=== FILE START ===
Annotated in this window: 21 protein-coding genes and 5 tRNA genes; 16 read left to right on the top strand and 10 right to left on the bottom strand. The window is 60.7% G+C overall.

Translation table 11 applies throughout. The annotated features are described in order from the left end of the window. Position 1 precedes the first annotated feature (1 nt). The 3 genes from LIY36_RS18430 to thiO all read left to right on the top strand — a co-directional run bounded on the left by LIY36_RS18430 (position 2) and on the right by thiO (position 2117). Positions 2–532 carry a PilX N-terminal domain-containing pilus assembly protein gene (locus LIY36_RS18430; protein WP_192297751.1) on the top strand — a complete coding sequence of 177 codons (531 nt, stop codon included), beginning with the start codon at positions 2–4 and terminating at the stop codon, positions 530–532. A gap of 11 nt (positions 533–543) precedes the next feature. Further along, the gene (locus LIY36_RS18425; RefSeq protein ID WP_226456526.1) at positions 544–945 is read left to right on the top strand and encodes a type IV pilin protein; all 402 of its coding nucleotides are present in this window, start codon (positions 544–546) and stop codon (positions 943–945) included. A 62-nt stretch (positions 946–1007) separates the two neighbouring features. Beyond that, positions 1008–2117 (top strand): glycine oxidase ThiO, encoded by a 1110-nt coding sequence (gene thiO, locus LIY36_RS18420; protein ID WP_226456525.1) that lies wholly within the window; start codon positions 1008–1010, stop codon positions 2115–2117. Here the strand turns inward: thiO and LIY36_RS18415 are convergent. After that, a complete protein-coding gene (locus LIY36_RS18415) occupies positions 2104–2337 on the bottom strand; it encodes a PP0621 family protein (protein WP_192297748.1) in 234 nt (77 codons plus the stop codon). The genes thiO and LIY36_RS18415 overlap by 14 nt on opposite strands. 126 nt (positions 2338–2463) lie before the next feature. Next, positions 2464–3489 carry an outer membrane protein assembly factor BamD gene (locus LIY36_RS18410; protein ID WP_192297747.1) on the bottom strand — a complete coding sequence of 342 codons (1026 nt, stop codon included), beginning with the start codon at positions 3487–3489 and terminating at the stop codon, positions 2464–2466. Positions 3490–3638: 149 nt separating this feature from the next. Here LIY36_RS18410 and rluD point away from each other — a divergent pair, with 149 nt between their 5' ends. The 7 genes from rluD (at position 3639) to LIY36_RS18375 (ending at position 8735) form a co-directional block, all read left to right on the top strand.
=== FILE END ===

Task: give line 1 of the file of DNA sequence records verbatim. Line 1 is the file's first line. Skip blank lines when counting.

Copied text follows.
Annotated in this window: 21 protein-coding genes and 5 tRNA genes; 16 read left to right on the top strand and 10 right to left on the bottom strand. The window is 60.7% G+C overall.